The study estimates a multinomial logit model and selection-corrected earnings models to determine participation and earnings in various employment sectors. The level of participation in employment and wages paid in the labour market can be assessed by comparing relative sectoral labour compensation amounts, participation rates and skill distribution of the workforce. In addition, the level of participation in employment and differences in wages paid in any given sector are affected by both individual factors and sector-specific factors.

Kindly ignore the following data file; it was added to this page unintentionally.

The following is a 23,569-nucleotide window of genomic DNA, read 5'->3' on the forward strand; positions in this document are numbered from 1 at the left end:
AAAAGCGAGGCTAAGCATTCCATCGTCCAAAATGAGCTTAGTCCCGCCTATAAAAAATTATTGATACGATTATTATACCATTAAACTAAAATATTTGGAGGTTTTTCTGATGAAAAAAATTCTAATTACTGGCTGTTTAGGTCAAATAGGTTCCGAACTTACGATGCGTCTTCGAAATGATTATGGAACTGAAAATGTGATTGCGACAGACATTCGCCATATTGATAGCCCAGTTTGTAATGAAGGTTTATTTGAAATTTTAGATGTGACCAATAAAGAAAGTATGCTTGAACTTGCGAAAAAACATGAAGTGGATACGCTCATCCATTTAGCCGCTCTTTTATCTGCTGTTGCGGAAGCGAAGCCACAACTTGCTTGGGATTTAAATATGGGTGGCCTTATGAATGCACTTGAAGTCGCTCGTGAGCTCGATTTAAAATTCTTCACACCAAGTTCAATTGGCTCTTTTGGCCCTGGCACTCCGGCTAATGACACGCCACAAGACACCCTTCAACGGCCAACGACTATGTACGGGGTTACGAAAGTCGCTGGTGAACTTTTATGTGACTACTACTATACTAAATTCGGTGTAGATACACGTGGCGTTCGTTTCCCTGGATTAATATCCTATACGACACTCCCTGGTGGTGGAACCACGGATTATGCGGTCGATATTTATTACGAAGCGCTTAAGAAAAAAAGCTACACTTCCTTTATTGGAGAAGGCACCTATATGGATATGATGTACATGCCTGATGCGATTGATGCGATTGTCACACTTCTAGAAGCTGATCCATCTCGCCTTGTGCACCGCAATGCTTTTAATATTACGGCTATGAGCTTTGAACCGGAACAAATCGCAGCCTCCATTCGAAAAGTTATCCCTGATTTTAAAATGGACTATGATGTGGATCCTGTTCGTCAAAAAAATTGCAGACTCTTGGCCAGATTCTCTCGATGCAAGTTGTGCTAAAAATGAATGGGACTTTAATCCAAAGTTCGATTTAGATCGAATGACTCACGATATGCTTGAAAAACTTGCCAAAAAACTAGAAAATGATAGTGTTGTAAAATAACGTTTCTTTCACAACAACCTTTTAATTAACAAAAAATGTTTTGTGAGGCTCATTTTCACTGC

This study finds clear differences in the formal private and public employment sectors relative to the vast informal sector. Regression results confirm that education is the key determinant of both participation and wage earnings. Attainment of higher levels of education is related to a greater likelihood of working in private and public sectors and earning higher wages in these sectors, relative to working in the informal sector. Gender disaggregated participation and earnings models show that in contrast to men, university education has a considerable effect on women’s participation and earnings in the formal sectors. Education attainment however, a primary factor in participation and earnings determination, weakly explains participation in the typically low-wage informal sector whose stable employment growth coincides with the stagnation in the public and private sectors. Even with its characteristic low wages, to many job seekers the informal sector is where jobs can still be found.